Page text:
As an initial analysis, aliquots of the eluted fractions were separated by SDS-PAGE and the gel was stained with Deep Purple Total Protein Stain and scanned directly in the Ettan™ DIGE Imager using excitation and emission wavelengths specific for Cy5 and Deep Purple, respectively.
The analysis of three elution fractions from six replicates originating from two different multiwell plates is shown in Figure 2. The majority of the enriched hTf was eluted in the first fraction with target protein recoveries typically above 50%, with an enrichment factor of more than 100 relative to the starting material. This procedure proved to be highly reproducible with relative standard deviations well below 10% for both target protein recovery and specific purity.
For comparison, standard reversed-phase LC-MS analyses were performed using both start material and hTf-enriched material. Start material was diluted with the elution buffer to a suitable protein concentration and thereafter treated the same way as the enriched sample.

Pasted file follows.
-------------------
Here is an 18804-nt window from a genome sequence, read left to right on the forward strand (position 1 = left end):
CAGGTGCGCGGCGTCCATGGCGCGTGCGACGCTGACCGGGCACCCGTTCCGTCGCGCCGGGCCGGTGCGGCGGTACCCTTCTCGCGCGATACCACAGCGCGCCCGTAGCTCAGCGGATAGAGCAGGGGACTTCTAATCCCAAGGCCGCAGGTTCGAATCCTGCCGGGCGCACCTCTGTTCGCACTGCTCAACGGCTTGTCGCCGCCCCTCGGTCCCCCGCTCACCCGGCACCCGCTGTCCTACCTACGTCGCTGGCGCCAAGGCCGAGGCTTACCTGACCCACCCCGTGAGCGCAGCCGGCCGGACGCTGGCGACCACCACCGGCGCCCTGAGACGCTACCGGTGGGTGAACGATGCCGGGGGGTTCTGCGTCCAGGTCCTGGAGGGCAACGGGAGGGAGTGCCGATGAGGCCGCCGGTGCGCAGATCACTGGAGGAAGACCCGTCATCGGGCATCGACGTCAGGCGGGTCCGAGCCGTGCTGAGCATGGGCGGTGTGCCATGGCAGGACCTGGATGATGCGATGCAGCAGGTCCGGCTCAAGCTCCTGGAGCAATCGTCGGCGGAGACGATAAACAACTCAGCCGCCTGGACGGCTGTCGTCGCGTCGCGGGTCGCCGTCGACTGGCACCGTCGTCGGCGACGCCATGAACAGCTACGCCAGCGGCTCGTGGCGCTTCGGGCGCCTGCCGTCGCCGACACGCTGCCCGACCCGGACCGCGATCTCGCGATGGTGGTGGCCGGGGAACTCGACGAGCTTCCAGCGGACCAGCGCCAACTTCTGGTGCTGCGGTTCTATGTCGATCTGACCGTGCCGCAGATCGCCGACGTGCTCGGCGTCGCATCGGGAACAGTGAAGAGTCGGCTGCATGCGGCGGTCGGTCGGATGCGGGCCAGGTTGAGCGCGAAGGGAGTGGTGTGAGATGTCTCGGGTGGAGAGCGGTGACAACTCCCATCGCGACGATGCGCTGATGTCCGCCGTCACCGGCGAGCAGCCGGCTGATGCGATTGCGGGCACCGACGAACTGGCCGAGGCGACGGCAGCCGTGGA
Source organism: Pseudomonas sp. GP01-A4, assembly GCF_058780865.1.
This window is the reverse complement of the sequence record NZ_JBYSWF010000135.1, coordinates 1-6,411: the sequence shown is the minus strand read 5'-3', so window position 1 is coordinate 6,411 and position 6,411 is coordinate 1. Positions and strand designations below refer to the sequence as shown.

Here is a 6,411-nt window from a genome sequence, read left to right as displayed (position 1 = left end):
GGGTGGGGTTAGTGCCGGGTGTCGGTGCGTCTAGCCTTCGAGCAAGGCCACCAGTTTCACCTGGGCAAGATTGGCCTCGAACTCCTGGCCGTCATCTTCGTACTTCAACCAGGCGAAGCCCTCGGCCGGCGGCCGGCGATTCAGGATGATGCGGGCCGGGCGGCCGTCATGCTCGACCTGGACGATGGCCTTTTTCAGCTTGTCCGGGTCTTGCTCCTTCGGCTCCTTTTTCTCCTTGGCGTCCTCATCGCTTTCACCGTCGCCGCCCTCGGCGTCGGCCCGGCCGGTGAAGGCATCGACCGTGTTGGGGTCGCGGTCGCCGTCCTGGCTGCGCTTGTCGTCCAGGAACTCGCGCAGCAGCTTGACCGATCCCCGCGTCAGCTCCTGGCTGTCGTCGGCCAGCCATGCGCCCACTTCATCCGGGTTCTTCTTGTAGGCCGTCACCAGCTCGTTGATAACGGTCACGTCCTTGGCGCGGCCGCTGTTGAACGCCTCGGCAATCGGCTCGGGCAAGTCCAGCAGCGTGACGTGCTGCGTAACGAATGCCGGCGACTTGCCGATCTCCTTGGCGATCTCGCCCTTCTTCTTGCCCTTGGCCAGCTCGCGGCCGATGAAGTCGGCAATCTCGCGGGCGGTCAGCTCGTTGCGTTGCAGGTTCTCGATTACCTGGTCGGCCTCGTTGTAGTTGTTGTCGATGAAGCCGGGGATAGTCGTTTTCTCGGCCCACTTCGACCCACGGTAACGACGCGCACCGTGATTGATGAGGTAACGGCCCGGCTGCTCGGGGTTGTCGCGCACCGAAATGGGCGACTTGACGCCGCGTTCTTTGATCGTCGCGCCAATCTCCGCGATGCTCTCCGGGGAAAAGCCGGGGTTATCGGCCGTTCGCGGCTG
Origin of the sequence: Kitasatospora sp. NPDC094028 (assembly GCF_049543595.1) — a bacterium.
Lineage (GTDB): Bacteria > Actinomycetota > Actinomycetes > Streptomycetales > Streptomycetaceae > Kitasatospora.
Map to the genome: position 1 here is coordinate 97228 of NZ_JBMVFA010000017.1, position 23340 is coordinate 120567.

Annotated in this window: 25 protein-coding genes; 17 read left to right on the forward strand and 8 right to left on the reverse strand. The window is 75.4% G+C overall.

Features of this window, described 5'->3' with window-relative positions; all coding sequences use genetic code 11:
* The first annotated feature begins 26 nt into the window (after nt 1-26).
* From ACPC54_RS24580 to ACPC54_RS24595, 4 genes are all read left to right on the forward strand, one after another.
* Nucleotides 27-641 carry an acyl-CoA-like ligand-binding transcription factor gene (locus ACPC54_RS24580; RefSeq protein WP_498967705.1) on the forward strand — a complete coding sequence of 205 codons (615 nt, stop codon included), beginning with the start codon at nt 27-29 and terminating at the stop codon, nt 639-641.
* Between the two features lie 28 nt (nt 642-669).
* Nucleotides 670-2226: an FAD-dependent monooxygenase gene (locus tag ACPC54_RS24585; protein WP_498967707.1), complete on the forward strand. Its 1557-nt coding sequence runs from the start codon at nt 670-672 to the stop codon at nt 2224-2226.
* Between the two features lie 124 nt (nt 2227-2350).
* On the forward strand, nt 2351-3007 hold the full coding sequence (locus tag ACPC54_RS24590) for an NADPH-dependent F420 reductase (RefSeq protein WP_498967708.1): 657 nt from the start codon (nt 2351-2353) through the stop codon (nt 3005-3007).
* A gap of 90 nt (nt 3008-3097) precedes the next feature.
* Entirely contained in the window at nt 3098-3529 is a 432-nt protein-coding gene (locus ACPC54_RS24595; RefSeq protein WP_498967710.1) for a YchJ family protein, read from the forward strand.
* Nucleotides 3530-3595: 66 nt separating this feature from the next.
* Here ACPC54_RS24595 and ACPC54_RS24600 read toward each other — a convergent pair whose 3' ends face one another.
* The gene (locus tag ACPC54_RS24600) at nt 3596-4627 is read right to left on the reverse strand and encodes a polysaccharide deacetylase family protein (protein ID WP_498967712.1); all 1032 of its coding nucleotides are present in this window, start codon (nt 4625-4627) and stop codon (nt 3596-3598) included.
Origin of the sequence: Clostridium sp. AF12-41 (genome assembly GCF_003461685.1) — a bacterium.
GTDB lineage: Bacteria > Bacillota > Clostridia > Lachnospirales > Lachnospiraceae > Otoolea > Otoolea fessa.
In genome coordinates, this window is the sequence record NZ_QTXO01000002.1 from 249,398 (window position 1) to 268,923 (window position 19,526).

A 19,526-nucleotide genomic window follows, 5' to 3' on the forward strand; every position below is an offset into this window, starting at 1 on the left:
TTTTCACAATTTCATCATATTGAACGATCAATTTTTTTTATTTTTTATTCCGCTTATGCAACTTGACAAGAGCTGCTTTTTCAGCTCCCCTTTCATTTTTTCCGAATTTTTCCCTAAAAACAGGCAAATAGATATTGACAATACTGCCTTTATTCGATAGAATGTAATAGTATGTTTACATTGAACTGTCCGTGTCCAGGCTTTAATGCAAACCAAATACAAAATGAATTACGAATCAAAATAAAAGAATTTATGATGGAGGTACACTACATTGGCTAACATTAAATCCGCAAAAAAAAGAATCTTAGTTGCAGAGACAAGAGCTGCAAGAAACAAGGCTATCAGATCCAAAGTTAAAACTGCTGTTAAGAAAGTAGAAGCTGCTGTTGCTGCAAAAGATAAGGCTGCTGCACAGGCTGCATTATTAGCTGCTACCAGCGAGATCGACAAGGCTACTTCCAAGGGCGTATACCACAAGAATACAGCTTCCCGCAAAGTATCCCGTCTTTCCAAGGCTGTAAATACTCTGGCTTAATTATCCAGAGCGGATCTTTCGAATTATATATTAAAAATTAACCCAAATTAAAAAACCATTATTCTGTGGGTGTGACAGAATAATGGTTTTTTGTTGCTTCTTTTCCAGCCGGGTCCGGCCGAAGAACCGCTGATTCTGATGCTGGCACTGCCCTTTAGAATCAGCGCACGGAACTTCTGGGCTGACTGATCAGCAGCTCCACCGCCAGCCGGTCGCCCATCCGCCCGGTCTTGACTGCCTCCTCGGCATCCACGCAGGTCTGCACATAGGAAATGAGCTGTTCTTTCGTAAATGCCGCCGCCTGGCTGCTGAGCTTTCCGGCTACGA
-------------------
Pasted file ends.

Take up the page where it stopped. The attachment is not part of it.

Tricarboxyethyl-phosphine was added to reduce the disulfide bonds of the proteins and cysteines were alkylated with iodoacetamide. After alkylation, the proteins were cleaved into smaller fragments by addition of stabilized porcine trypsin and incubated overnight at room temperature. 10 µL of each sample was injected on a C18 enrichment column and desalted on-line using the Ettan MDLC chromatography system.
Bound peptides were then separated on an analytical C18 reversed-phase column (0.075 x 150 mm) with a gradient from 0 to 67% (v/v) acetonitrile in 0.1% formic acid and water during 60 minutes at a flow rate of 200 nL/minute. The effluent was sprayed into the nanoflow electrospray source of an ion trap mass spectrometer. An automatic data-dependent scan method was used to acquire MS and MS/MS spectra.
An automated protein database search completed the identification of the peptide fragments as well as the overall identification of proteins. Human and E.coli databases were used in the search, allowing for the two modifications—oxidized methionines and carboxyamido methylated cysteines.